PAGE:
Glasgow Caledonian Uni sets £21,000 for UK student fees
Glasgow Caledonian University (GCU) has set tuition fees for students from England, Wales and Northern Ireland at a maximum of £21,000.
The university will charge £7,000 per year for non-Scottish students from the rest of the UK and on four-year degrees it will provide a year at no cost.
The institution said the fees reflected the "high value" of its programmes.
The National Union of Students said the university had "shown restraint" in setting its fees.
Earlier this week, Edinburgh University announced fees of £36,000 for rest of UK (RUK) residents taking a four-year degree.
Most honours degrees at Scottish universities are taken over four years, a year longer than the standard course in England.
Some Scottish universities are encouraging students with "suitable A levels" to enter in the second year of courses.
Aberdeen and Heriot-Watt universities, who have also announced their intended fees, said they would charge £9,000 a year.
But they intended to cap the fees at a maximum of £27,000 for courses, even if a student was at the university for four years.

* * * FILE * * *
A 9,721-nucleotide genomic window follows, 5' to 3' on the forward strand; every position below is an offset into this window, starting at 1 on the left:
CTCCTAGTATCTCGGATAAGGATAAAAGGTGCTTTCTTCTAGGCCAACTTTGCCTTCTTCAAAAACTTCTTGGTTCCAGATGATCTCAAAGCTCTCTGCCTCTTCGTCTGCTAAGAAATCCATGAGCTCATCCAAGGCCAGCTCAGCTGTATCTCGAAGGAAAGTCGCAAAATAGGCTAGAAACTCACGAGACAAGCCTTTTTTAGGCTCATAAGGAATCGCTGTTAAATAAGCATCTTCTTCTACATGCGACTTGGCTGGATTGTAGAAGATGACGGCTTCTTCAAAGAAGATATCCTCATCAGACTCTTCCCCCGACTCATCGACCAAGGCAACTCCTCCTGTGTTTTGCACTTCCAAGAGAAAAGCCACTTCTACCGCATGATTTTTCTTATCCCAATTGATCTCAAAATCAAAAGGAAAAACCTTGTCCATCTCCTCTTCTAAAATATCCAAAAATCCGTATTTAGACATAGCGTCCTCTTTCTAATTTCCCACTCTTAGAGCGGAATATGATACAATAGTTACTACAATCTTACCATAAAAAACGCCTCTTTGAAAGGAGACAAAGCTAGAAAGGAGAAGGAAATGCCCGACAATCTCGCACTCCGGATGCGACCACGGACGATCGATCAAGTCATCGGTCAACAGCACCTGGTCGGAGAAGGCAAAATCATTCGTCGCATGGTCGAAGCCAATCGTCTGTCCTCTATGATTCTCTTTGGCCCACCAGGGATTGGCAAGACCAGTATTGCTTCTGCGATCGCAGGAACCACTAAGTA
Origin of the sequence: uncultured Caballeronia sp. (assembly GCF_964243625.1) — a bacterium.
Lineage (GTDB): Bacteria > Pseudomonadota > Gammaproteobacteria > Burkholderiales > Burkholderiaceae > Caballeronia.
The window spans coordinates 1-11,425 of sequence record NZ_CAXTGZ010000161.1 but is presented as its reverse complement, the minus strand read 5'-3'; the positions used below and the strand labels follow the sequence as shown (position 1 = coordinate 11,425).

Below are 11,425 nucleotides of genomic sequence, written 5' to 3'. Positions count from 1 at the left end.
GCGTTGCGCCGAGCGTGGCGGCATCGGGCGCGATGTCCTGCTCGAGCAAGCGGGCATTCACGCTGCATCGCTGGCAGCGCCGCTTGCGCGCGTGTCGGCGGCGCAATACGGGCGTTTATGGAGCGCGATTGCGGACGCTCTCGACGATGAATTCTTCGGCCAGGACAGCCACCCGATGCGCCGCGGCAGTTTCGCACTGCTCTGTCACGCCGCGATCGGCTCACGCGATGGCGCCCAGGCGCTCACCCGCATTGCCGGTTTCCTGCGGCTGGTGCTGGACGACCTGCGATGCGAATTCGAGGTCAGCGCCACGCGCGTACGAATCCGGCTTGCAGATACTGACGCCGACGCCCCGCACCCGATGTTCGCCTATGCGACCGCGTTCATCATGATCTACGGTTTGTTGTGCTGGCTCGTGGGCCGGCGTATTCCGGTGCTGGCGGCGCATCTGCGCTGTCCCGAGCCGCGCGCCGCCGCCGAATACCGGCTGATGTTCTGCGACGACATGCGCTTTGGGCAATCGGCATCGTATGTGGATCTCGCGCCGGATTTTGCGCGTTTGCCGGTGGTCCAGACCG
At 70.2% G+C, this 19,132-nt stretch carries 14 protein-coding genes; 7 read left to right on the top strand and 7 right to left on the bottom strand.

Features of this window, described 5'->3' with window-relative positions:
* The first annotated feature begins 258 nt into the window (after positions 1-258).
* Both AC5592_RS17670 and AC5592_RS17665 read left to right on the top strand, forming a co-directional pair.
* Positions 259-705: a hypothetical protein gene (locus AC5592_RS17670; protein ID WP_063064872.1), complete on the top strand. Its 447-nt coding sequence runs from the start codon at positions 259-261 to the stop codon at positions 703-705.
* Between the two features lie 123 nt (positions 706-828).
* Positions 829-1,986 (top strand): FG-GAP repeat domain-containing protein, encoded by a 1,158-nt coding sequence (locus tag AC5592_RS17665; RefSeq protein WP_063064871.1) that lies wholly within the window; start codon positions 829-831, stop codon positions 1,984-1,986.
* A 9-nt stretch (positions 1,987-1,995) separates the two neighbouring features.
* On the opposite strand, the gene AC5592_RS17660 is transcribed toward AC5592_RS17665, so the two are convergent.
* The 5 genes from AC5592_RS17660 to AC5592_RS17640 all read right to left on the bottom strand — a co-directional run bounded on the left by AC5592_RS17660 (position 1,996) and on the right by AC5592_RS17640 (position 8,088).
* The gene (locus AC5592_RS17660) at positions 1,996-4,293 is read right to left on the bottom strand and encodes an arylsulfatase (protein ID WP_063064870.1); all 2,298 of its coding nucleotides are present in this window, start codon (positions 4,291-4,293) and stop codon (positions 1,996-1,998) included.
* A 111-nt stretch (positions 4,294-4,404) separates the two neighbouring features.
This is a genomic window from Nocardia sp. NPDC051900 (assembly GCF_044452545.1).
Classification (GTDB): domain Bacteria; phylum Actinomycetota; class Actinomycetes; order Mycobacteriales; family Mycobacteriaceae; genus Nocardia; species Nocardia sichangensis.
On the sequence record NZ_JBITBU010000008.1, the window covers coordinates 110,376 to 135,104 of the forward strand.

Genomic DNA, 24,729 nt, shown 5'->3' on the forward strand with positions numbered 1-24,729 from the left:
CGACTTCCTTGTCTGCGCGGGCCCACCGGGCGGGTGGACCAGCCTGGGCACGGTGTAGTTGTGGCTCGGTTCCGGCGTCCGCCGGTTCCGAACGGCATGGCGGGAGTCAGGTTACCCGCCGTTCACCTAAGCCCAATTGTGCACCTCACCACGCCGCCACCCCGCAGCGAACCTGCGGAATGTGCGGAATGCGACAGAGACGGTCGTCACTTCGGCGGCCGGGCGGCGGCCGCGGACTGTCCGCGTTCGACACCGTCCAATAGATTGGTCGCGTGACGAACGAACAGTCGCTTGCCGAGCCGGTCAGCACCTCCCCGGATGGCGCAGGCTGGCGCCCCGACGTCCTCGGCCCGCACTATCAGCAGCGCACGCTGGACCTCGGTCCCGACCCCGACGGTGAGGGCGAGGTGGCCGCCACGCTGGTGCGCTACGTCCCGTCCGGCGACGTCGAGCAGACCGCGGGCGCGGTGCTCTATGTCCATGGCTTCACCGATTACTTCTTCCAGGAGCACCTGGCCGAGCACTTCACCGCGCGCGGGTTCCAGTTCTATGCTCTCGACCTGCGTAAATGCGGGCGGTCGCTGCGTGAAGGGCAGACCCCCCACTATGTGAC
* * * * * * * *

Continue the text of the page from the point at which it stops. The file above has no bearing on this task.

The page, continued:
The new fees take effect from 2012/13.
GCU said its "generous scholarship and bursary scheme means that students from low income families will pay no more than £12,000 for an honours degree".
There is also a bursary of £1,000 on offer for students who exceed entry level requirements and scholarships to cover tuition fees in full for "talented students from low income backgrounds who are first in their families to go to university".
Principal and vice-chancellor professor Pamela Gillies said: "At Glasgow Caledonian University, we are committed to providing an educational opportunity for talented students whatever their circumstances."
Students who are resident in Scotland do not pay tuition fees at Scottish universities while universities in England are expected to charge annual fees of up to £9,000 from next year.
NUS Scotland president Robin Parker said: "This is some welcome better news in terms of the fees being charged to students from England, Wales and Northern Ireland.
"We are against tuition fees, and so an increase is not exactly good news, but Glasgow Caledonian University has shown restraint, and we should absolutely recognise that.
"I hope that Glasgow Caledonian's move can show that not all Scottish universities are cashing in on their students and that not all university principals believe the risk of students from England, Wales and Northern Ireland no longer coming to study in Scotland, is a risk worth taking."
The president of GCU's student association said the institution had "taken the correct approach" by not setting fees at "ridiculous levels we have seen elsewhere".